Table 5: Analysis of persistent NSAP on physical and mental component scores according to the SF-36® questionnaire. The table shows the unadjusted score differences as well as the score differences adjusted for confounders (psychiatric or concomitant diagnosis, chronic pain syndrome, previous abdominal surgery).
  Persistent NSAP p-value Persistent NSAP p-value
  Unadjusted score difference   Adjusted score difference  
Physical function –5 (–7.25, –2.75) <0.001 –2.47 (–4.41, –0.52) 0.013
Role of physical –7.93 (–11.3, –4.5) <0.001 –6.21 (–9.69, –2.73) <0.001
Bodily pain –9.51 (–12.9, –6.14) <0.001 –7.74 (–11.2, –4.29) <0.001
General health perception –6.62 (–10.4, –2.89) <0.001 –4.92 (–8.78, –1.06) 0.013
Vitality –6.65 (–10.3, –3.04) <0.001 –6.33 (–10.16, –2.5) 0.001
Social functioning –10.21 (–13.4, –6.9) <0.001 –8.77 (–12.19, –5.34) <0.001
Role of emotional –4.35 (–7.2, –1.5) 0.003 –3.18 (–6.11, –0.26) 0.033
Mental health –7.37 (–10.8, –3.95) <0.001 –6.22 (–9.7, –2.74) <0.001
Physical component score –7.23 (–9.98, –4.49) <0.001 –5.04 (–7.76, –2.32) <0.001
Mental component score –6.62 (–9.99, –3.24) <0.001 –6.09 (–9.58, –2.59) <0.001
P-values of <0.05 are considered statistically significant.


Results from this survey suggest that long term persistence of NSAP is associated with a reduced mental and physical well-being, reflected by a much lower MCS and PCS as defined by the SF-36® questionnaire. Other scores such as general health perception, bodily pain, social functioning and vitality are also greatly reduced when compared to patients without NSAP. This remains true, even after adjustment for other potentially confounding factors, such as the presence of a known psychiatric illness or previous chronic pain disorders.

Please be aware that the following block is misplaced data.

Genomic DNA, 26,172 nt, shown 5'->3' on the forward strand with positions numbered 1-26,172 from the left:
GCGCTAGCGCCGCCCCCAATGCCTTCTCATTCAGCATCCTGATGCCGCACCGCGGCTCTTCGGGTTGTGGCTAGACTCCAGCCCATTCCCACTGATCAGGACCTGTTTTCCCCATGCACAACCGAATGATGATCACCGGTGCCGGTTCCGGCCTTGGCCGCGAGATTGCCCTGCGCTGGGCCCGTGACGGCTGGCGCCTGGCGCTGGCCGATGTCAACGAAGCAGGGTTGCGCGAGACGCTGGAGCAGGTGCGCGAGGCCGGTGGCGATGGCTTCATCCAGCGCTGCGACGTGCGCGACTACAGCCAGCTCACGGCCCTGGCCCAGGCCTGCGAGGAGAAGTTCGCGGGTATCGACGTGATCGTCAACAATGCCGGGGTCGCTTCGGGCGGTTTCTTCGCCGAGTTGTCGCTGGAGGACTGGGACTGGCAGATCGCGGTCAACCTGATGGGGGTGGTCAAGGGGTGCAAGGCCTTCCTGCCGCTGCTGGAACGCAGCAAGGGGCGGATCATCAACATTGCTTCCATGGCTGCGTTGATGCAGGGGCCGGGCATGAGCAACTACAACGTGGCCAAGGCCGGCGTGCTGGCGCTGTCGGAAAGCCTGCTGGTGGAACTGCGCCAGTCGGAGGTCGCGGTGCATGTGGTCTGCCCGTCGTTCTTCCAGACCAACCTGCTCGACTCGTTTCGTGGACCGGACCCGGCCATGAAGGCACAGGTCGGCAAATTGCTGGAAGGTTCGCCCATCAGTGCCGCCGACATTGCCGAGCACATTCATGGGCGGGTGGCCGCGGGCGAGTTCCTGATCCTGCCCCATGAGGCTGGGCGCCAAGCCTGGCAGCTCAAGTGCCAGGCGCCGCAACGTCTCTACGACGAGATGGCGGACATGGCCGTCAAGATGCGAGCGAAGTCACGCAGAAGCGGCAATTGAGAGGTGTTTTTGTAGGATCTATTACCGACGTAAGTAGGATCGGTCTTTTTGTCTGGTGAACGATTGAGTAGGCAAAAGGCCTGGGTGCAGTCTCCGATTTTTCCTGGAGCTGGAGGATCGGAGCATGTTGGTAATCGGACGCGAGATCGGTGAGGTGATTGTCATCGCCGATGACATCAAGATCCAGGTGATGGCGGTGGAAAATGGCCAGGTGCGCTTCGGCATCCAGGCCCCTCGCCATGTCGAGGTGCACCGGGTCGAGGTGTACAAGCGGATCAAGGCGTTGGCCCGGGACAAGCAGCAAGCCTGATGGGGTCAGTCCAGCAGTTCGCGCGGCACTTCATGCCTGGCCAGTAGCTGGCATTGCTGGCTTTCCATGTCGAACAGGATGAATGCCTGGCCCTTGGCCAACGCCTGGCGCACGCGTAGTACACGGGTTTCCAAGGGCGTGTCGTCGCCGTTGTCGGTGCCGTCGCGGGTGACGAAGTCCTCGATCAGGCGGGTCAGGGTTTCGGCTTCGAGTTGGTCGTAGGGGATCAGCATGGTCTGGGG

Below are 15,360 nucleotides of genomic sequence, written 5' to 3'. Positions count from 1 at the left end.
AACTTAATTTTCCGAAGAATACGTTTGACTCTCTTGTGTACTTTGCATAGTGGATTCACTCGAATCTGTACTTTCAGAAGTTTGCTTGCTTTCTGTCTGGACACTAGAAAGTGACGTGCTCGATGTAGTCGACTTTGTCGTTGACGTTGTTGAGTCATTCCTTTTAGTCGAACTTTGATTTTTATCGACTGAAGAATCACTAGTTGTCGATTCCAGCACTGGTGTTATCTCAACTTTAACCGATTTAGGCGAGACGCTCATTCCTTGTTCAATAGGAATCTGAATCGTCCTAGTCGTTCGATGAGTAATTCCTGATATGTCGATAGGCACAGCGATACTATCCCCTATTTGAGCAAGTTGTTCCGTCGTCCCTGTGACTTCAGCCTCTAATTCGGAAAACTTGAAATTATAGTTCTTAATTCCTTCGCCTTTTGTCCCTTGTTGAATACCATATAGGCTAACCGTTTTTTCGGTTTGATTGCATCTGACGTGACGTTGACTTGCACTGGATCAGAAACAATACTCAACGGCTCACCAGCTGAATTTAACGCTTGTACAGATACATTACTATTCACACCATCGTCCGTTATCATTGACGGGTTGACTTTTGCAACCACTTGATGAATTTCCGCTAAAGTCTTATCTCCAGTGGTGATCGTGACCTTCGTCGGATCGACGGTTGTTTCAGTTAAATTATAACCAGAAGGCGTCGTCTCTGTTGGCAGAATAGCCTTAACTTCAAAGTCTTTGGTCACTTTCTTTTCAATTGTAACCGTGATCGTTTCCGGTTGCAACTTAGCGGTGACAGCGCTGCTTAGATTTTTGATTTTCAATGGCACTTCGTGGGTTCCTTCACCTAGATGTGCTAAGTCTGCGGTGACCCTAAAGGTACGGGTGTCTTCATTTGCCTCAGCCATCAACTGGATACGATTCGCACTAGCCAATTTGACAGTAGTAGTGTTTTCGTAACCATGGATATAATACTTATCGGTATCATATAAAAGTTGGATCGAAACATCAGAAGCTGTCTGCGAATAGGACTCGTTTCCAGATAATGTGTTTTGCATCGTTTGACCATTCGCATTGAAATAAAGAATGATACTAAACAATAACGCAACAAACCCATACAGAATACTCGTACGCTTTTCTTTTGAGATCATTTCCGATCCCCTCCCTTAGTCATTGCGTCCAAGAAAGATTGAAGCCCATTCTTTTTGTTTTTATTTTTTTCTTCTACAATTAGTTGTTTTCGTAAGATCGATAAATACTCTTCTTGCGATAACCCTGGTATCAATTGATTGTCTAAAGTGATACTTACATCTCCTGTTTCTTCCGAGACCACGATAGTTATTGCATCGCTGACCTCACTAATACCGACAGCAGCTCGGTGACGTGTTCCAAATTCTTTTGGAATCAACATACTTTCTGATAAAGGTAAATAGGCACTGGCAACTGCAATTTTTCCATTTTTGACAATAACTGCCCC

Interestingly, significantly more patients with persistent NSAP suffered from concomitant psychiatric illnesses such as depression (majority of patients), bipolar disorders or schizophrenia (classified according to the International Classification of Diseases (ICD-10) at the time point of ED admission) than patients without NSAP.

Persistence of NSAP raises the question whether these patients either have an unidentified abdominal ailment despite extensive diagnostics or whether other independent factors, possibly of psychological nature, influence pain persistence.

It has been suggested that poor illness perception, exaggerated attention to bodily changes and sensations, depression and other psychiatric disorders influence unexplained physical symptoms or may even be the cause of the latter [1517]. There is some evidence that psychological disorders can contribute at least partially to NSAP [18]. Baune and colleagues emphasize that pain, even in non-chronic forms, is associated with depression and this in turn is associated with lower quality of life scores [7]. However, not all studies support the notion that systemic complaints without objective findings are necessarily due to somatoform disorders [19, 20].